Imagine hearing that a loved one — your mother, father, husband, wife, or someone else whom you care immensely about — has been diagnosed with a debilitating disease such as cancer or multiple sclerosis.
There is immense power in listening and learning from the patient perspective. Through meeting patient advocates and hearing their stories, I witness this in my role everyday as Pfizer’s Vice President of Global Patient Advocacy.
A key component of the many of our efforts as well as our law makers is focused on health care; a problem that has been discussed in just about every circle and corner of society. No one will argue that the need to improve health care is paramount. Children, working poor, minorities, and women are at the top of the list when it comes to needing better access and higher quality of health care. The goal must be to provide equal health care for every man, woman, and child, no matter who they are.
Each of us is involved in some way as a patient at some point in our lives. It is unavoidable. Even if it is for a simple annual checkup or injury. My question to you is how engaged are you with your health care professional (HCP) during your visit and do you ask questions during your visit?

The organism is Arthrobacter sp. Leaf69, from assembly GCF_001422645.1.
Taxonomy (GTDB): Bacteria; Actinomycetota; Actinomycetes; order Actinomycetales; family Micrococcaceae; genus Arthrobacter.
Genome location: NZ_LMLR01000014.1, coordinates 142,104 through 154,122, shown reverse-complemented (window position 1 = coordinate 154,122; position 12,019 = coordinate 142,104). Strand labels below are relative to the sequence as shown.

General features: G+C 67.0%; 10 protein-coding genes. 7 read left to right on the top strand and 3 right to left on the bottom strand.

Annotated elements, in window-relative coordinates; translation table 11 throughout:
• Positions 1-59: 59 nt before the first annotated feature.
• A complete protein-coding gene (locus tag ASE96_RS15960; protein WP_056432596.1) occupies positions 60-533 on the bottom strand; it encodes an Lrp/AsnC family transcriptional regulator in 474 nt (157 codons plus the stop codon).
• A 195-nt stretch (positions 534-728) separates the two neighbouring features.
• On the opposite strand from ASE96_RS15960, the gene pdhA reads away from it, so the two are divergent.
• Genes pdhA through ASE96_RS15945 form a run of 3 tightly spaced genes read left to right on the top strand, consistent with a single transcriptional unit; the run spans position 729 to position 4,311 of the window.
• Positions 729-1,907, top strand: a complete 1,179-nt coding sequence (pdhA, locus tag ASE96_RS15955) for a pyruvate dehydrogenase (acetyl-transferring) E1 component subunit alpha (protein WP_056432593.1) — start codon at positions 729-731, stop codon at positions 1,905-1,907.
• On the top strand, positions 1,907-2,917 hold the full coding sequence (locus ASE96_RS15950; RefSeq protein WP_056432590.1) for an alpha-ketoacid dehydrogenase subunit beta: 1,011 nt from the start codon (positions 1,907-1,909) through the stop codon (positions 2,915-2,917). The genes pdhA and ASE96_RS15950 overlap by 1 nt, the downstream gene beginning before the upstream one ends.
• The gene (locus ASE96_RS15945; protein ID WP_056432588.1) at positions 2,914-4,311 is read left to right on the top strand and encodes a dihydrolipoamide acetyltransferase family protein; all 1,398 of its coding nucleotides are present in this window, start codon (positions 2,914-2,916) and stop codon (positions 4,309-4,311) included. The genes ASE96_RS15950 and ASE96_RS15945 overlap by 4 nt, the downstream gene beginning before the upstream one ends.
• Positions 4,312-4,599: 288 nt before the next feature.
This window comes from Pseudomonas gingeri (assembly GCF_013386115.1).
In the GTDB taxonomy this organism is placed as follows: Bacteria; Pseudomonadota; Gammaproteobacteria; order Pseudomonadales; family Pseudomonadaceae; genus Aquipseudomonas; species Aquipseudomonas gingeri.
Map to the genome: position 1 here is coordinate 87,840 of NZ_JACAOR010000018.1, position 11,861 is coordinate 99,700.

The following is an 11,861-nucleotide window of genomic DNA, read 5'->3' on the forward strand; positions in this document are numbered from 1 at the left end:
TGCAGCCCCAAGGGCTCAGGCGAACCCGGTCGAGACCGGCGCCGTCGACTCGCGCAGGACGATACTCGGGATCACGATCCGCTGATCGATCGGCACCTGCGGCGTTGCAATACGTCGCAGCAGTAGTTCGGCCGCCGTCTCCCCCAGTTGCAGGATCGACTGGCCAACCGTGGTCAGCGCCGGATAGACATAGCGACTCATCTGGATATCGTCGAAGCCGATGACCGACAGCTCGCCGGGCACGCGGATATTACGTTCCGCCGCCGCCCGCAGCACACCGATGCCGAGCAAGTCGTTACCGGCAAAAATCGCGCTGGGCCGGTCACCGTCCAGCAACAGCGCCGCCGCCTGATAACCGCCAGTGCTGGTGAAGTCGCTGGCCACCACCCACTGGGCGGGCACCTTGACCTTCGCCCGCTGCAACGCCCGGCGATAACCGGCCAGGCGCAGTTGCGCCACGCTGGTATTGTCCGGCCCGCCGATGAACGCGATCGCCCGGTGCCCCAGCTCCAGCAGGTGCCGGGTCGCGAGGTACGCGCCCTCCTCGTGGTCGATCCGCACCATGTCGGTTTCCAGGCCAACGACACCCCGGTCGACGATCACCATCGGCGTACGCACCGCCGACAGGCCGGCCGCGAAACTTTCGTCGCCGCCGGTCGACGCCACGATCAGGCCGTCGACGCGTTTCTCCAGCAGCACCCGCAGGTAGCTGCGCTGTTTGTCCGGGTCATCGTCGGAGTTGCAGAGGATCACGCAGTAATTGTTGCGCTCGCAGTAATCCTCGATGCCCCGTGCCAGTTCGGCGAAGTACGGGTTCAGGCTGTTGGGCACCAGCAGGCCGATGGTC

As a caring scientific profession, nearly 28 million nurses around the world respect and partner with health care consumers and patients. They advocate, educate and deliver nursing services across populations and health and care social sectors, optimising access for global health and the sustainable development goals. Patient roles in health care are shifting and transforming,
Uganda is no stranger to dealing with infectious and emerging diseases, with recent experiences of Ebola and HIV. This has contributed to Uganda’s ability to slow down the rate of infection from covid-19 so far, says Regina Mariam Namata Kamoga.